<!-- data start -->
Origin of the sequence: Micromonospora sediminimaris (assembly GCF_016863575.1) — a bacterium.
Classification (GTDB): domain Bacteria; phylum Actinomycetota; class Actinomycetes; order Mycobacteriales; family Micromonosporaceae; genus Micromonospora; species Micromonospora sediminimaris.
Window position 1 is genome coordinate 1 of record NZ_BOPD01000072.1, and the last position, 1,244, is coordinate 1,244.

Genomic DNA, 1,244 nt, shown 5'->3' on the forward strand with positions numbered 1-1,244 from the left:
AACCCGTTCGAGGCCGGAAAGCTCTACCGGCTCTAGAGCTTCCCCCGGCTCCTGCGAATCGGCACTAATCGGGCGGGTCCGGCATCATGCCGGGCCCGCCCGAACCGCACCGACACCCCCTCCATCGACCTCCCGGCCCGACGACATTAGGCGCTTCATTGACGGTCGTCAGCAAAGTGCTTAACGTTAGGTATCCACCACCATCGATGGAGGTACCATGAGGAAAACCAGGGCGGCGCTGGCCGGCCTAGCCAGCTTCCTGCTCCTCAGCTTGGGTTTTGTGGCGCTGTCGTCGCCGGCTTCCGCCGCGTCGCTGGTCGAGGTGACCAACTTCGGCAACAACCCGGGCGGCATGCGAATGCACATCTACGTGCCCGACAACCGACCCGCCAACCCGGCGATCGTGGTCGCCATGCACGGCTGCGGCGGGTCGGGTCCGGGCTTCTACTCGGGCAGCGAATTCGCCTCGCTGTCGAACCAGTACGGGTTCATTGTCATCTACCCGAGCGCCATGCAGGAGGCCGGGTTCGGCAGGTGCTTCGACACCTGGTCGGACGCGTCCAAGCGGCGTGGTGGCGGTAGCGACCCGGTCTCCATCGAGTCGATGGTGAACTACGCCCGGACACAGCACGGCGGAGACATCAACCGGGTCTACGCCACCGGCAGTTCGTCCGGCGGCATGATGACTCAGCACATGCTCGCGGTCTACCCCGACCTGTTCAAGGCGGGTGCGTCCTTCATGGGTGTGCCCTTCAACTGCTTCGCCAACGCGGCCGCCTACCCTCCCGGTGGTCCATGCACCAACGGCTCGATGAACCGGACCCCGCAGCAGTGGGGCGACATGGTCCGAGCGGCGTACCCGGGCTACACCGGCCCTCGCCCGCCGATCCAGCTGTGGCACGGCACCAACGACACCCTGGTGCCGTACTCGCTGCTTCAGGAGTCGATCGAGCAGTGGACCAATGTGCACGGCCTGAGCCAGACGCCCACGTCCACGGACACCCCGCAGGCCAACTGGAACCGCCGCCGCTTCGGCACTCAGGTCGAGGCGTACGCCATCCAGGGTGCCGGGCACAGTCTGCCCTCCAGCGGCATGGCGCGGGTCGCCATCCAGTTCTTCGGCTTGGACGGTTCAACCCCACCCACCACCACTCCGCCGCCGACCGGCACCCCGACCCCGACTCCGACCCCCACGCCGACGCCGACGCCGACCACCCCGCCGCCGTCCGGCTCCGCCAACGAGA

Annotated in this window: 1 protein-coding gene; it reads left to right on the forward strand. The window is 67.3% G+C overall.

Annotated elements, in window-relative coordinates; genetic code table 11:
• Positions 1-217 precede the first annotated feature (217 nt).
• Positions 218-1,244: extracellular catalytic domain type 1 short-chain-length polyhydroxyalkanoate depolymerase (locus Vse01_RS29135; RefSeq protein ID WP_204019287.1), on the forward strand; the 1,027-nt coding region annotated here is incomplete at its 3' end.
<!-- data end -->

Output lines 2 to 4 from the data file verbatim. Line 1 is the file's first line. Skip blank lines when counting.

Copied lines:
Classification (GTDB): domain Bacteria; phylum Actinomycetota; class Actinomycetes; order Mycobacteriales; family Micromonosporaceae; genus Micromonospora; species Micromonospora sediminimaris.
Window position 1 is genome coordinate 1 of record NZ_BOPD01000072.1, and the last position, 1,244, is coordinate 1,244.

Genomic DNA, 1,244 nt, shown 5'->3' on the forward strand with positions numbered 1-1,244 from the left: